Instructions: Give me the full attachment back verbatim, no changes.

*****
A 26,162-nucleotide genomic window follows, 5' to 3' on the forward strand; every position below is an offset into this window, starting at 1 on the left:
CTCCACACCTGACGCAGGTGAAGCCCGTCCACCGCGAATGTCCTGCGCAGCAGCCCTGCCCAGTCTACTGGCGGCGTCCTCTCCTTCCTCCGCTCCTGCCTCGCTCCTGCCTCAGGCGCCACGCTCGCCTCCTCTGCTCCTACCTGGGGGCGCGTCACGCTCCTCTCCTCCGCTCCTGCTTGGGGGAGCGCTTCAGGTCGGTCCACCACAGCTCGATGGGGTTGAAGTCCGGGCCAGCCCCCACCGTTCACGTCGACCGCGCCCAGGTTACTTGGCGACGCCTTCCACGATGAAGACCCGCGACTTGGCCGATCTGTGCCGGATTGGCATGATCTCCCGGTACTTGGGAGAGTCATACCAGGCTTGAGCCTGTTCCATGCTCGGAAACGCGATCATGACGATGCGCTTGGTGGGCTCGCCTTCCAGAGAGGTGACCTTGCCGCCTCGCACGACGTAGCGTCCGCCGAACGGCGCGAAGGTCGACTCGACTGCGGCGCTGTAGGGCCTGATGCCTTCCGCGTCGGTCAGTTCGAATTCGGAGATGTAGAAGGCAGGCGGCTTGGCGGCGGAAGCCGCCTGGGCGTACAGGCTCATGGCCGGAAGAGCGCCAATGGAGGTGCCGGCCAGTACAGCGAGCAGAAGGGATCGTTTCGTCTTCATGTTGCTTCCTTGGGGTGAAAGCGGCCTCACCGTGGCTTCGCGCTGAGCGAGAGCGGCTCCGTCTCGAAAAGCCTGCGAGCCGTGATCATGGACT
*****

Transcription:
A 26,162-nucleotide genomic window follows, 5' to 3' on the forward strand; every position below is an offset into this window, starting at 1 on the left:
CTCCACACCTGACGCAGGTGAAGCCCGTCCACCGCGAATGTCCTGCGCAGCAGCCCTGCCCAGTCTACTGGCGGCGTCCTCTCCTTCCTCCGCTCCTGCCTCGCTCCTGCCTCAGGCGCCACGCTCGCCTCCTCTGCTCCTACCTGGGGGCGCGTCACGCTCCTCTCCTCCGCTCCTGCTTGGGGGAGCGCTTCAGGTCGGTCCACCACAGCTCGATGGGGTTGAAGTCCGGGCCAGCCCCCACCGTTCACGTCGACCGCGCCCAGGTTACTTGGCGACGCCTTCCACGATGAAGACCCGCGACTTGGCCGATCTGTGCCGGATTGGCATGATCTCCCGGTACTTGGGAGAGTCATACCAGGCTTGAGCCTGTTCCATGCTCGGAAACGCGATCATGACGATGCGCTTGGTGGGCTCGCCTTCCAGAGAGGTGACCTTGCCGCCTCGCACGACGTAGCGTCCGCCGAACGGCGCGAAGGTCGACTCGACTGCGGCGCTGTAGGGCCTGATGCCTTCCGCGTCGGTCAGTTCGAATTCGGAGATGTAGAAGGCAGGCGGCTTGGCGGCGGAAGCCGCCTGGGCGTACAGGCTCATGGCCGGAAGAGCGCCAATGGAGGTGCCGGCCAGTACAGCGAGCAGAAGGGATCGTTTCGTCTTCATGTTGCTTCCTTGGGGTGAAAGCGGCCTCACCGTGGCTTCGCGCTGAGCGAGAGCGGCTCCGTCTCGAAAAGCCTGCGAGCCGTGATCATGGACT